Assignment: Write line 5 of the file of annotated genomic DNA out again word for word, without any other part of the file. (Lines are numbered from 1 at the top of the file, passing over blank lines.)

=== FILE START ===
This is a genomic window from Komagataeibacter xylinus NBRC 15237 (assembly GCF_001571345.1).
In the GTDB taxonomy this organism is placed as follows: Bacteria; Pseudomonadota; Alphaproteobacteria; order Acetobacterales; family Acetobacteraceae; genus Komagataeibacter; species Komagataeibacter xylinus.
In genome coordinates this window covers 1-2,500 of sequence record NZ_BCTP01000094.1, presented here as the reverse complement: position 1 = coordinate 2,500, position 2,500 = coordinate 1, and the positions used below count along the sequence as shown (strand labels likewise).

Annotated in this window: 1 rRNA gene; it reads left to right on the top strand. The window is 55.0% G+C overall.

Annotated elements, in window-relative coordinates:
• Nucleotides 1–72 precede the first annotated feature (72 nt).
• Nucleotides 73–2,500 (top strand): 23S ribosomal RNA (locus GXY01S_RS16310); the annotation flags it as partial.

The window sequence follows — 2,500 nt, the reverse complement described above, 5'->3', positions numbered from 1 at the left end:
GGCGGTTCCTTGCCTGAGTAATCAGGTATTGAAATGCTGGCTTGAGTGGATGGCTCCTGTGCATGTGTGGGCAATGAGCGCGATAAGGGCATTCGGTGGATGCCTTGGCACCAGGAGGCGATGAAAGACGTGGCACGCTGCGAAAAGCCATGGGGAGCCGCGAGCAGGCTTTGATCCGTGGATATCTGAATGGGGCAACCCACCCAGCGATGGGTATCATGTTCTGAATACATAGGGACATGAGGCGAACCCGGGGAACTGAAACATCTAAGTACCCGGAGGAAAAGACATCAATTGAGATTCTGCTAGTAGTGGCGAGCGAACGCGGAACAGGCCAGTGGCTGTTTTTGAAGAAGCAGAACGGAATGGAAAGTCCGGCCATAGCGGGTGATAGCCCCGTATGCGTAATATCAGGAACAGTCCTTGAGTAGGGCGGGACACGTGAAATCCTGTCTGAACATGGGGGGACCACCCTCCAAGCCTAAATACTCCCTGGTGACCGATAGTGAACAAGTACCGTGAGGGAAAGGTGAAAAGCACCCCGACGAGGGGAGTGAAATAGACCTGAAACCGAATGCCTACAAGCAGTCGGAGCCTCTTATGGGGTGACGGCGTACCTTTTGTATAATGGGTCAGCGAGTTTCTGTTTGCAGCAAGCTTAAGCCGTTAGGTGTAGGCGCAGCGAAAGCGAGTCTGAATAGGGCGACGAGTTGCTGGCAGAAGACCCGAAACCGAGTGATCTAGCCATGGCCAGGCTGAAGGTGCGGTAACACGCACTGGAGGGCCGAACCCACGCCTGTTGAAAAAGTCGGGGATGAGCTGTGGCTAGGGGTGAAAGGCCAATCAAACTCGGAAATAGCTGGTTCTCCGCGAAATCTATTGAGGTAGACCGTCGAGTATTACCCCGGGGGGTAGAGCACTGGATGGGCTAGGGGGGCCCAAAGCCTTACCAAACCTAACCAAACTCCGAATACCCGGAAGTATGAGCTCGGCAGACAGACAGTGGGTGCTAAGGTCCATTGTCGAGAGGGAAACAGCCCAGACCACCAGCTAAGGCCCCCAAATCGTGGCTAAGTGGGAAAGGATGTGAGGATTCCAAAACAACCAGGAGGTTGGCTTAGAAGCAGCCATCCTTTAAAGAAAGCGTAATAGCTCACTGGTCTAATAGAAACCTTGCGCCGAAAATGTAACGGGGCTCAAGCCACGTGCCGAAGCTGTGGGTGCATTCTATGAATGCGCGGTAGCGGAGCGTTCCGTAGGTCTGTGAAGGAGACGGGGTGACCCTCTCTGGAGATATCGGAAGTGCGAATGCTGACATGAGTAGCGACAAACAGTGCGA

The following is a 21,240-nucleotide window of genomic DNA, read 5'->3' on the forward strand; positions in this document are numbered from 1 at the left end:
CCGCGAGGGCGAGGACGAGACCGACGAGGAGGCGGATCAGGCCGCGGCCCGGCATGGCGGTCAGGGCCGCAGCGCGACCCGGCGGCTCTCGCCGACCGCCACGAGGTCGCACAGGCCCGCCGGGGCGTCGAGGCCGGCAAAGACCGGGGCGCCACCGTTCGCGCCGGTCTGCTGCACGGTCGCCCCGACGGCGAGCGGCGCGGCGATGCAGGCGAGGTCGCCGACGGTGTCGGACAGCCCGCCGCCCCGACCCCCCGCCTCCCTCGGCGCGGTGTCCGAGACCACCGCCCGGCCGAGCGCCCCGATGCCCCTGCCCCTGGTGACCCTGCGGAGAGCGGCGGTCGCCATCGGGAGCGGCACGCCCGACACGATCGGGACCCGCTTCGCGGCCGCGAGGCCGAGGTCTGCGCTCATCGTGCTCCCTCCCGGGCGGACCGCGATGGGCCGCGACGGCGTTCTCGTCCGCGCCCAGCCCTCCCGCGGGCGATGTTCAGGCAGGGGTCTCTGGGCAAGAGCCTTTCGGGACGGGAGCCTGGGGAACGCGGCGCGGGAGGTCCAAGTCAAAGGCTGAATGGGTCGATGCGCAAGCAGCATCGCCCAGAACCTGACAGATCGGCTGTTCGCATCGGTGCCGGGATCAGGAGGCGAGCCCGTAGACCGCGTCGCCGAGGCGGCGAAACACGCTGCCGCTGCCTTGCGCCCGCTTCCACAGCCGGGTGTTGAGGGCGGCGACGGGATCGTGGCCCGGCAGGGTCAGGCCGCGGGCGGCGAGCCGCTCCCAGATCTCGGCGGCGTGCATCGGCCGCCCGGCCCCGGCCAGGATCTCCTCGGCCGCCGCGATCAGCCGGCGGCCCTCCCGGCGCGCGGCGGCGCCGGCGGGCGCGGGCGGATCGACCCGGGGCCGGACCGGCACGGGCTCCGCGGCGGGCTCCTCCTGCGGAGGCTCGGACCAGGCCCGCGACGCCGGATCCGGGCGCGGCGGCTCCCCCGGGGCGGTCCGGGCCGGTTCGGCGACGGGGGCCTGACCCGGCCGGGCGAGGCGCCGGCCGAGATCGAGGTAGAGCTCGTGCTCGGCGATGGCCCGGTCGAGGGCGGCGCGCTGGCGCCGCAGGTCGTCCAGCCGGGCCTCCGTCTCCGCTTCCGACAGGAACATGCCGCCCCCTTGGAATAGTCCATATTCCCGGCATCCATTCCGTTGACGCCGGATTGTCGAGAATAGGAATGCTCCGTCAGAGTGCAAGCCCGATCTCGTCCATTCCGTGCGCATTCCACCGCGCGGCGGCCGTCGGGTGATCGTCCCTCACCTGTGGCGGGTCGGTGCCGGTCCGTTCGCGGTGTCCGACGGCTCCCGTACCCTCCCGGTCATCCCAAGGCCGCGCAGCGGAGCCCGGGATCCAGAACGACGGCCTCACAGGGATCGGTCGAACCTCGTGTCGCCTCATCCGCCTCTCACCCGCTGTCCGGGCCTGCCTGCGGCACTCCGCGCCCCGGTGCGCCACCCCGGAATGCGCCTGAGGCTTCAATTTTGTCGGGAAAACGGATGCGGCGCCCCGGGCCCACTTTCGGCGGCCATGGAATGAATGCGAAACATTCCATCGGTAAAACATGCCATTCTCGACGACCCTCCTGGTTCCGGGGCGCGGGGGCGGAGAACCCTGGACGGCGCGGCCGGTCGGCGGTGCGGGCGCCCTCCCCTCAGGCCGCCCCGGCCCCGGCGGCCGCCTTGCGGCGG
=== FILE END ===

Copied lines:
Annotated elements, in window-relative coordinates: